No fan had checked BASSTrakk online and notified Howell of his position. Undoubtedly many were aware of what was taking place, but they all just watched, and an unassuming Howell just fished. His wife, Robin, was there too; just watching. She claims the fans’ silence was far from coincidence. In fact, she feels such a pressure-free atmosphere was the only way he could have won.
Howell's hoarse voice, tired from a now-relentless speaking schedule, reiterated on the phone, “I never lost any fish, not even a little one.” I mentioned to him that maybe he had forgotten while in the big-bass bedlam. He assured me neither he, nor the multiple on-board cameras, had missed any details.
When he hit the dock, camera crews and TV reporters flocked to Howell, giving him an indication that something special was, indeed, taking place. In the back of his mind, he felt a strange aura. “It was just too good of a day for something big not to happen.” But at last, he scoffed at the idea.
When I sat in the stands of the coliseum weigh-in, I could see in Howell’s eyes what was taking place on stage those final moments. It had finally started to materialize in his head: The possibility that he could, in fact, win the Bassmaster Classic. Howell simply could not allow the idea to take hold.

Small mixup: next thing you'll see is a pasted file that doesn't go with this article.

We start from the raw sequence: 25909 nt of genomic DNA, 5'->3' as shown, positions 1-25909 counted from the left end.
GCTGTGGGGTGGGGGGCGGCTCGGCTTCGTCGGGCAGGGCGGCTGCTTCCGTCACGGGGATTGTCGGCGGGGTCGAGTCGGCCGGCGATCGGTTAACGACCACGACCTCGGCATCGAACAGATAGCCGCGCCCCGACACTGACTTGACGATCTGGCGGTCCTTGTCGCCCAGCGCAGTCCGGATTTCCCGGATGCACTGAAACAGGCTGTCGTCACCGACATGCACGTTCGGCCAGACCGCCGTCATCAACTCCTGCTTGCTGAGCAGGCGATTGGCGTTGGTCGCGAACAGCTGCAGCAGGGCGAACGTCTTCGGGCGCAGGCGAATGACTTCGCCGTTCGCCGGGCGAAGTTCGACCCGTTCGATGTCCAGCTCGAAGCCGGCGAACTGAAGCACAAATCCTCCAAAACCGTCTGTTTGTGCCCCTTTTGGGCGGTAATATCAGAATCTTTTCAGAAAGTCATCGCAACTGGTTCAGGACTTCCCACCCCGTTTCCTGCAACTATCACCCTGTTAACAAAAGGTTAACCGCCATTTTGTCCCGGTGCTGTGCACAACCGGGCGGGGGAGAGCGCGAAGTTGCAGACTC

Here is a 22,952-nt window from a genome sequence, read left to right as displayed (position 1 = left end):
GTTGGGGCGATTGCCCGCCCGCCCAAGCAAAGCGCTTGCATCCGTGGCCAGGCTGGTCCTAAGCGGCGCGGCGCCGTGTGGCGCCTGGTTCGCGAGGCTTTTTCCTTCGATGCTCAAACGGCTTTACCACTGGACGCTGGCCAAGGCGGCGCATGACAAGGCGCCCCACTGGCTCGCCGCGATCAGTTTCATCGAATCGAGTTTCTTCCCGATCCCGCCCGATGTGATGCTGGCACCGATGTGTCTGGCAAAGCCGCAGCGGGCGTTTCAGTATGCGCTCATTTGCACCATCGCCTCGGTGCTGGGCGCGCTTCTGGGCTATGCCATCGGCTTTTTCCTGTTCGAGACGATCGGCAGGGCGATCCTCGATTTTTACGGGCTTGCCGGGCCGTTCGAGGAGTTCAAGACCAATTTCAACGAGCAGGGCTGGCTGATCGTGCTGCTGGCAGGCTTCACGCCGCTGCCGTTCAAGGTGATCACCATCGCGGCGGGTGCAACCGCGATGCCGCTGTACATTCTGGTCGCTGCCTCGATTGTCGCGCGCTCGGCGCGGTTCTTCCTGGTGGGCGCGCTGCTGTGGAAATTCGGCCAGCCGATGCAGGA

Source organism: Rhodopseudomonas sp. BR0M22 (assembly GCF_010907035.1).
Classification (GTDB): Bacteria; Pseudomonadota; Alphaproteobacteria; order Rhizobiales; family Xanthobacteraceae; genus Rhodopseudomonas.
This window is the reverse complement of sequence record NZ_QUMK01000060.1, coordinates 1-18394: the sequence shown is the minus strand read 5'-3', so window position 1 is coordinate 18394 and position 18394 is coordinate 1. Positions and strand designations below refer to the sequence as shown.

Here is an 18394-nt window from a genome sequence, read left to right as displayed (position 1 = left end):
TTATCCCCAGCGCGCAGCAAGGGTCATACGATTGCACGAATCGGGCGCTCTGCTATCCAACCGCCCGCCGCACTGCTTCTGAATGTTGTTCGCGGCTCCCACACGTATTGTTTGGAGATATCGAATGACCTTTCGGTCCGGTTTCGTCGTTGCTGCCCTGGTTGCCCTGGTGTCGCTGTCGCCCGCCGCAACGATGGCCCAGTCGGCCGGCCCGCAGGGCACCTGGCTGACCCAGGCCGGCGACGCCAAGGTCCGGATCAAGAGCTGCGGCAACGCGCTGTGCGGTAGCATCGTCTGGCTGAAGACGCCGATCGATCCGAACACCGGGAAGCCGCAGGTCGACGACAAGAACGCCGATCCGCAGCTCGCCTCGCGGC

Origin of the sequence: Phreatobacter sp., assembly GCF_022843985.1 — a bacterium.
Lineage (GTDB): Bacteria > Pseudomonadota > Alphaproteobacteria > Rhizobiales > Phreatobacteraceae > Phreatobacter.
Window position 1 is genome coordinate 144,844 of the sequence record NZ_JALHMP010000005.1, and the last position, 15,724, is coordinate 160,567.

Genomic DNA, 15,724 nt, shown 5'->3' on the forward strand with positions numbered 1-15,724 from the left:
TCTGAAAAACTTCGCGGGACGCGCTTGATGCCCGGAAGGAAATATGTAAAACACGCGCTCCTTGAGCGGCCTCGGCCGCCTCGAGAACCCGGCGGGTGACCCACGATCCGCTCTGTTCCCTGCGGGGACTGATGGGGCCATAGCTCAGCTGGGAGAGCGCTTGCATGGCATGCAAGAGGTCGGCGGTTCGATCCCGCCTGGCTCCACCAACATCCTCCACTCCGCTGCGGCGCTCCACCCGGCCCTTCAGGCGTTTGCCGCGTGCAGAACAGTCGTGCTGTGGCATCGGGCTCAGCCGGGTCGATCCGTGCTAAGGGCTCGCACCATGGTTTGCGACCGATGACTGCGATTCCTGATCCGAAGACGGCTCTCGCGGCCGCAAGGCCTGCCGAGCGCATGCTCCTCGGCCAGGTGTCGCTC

One by one, challengers fell by the wayside. No one could top Howell's miraculous weight – a nearly 30-pound stringer. He squeezed his eyes tightly closed, shaking his head back and forth in disbelief as B.A.S.S. emcee Dave Mercer announced the possibility. Howell felt he might be dreaming and, at any moment, was going to wake up, disappointment in the back of his mind as he set out for another day of pre-fishing in the predawn chill, or a continued mind-numbing road trip.
The outcome of the Classic remains a mystery to everyone involved until the final fish is weighed, but previous indications were that Howell would finish no higher than 2nd, behind B.A.S.S. Nation strongman Paul Mueller. After Mueller failed to top Howell’s weight, Mercer turned with a revealing look in his eye, despite the leaders yet to weigh.
As Howell put it, “He seemed to give it away."
One by one, the finalists continued to fall. Howell had beaten them all. In the end, one of the sport's most modest players hoisted the 40-pound Classic trophy overhead and lived a dream that he had been awoken from so many times before.
I had to know the course of events that immediately followed. I had watched Howell being whisked by later that evening, went to shake his hand, and he instead insisted on a hug. He already looked like a changed man; this was rock-star stuff, complete with an entourage and “people." No one, except the previous winners of this monster event, could understand what happens as this all unfolds. As I further inquired, Howell did his best to give me the blow by blow.